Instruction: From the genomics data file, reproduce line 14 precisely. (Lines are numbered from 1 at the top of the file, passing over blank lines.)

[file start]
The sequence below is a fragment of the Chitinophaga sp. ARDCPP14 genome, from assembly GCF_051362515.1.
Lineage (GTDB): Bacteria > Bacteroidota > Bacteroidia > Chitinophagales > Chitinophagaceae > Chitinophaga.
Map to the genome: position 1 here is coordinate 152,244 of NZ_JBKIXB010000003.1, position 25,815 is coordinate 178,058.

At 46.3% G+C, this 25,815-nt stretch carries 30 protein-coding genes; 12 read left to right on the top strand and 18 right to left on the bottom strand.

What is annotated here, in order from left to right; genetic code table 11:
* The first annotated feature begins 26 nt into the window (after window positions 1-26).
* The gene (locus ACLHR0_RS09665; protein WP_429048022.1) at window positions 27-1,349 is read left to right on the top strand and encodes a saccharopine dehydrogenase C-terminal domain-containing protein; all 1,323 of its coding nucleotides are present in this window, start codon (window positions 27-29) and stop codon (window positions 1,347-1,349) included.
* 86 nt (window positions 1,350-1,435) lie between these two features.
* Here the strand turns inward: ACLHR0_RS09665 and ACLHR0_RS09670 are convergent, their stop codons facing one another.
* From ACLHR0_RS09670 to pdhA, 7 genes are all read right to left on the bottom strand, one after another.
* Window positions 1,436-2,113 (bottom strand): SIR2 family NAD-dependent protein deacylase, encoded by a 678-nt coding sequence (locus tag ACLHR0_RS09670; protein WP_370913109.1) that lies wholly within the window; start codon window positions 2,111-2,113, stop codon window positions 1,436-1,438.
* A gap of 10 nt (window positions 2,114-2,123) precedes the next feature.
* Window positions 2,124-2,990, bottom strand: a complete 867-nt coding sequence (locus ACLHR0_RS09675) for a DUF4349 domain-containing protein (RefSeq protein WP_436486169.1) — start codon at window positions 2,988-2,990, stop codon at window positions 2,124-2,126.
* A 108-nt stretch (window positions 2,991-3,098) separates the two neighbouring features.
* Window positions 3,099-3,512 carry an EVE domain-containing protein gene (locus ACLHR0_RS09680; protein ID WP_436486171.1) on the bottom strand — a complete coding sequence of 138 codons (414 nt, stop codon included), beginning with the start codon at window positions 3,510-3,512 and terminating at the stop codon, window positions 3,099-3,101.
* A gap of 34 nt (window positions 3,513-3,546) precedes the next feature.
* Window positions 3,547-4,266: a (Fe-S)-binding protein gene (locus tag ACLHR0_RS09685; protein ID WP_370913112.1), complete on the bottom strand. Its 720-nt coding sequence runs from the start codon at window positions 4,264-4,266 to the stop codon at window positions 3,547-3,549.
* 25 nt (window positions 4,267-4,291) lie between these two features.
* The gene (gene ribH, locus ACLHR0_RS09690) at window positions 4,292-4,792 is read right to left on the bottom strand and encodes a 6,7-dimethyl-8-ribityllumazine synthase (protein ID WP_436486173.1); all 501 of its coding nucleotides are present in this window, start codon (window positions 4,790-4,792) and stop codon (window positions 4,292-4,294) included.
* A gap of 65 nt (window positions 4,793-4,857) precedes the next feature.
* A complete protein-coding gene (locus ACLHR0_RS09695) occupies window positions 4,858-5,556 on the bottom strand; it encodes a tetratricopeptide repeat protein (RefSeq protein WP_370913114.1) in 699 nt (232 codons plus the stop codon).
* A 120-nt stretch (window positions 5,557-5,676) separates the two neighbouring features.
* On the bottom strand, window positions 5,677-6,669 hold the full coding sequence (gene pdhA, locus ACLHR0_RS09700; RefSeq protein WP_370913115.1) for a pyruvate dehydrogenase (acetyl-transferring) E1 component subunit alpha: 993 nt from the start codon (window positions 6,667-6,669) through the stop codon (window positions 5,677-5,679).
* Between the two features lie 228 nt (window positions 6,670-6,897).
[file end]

* A 108-nt stretch (window positions 2,991-3,098) separates the two neighbouring features.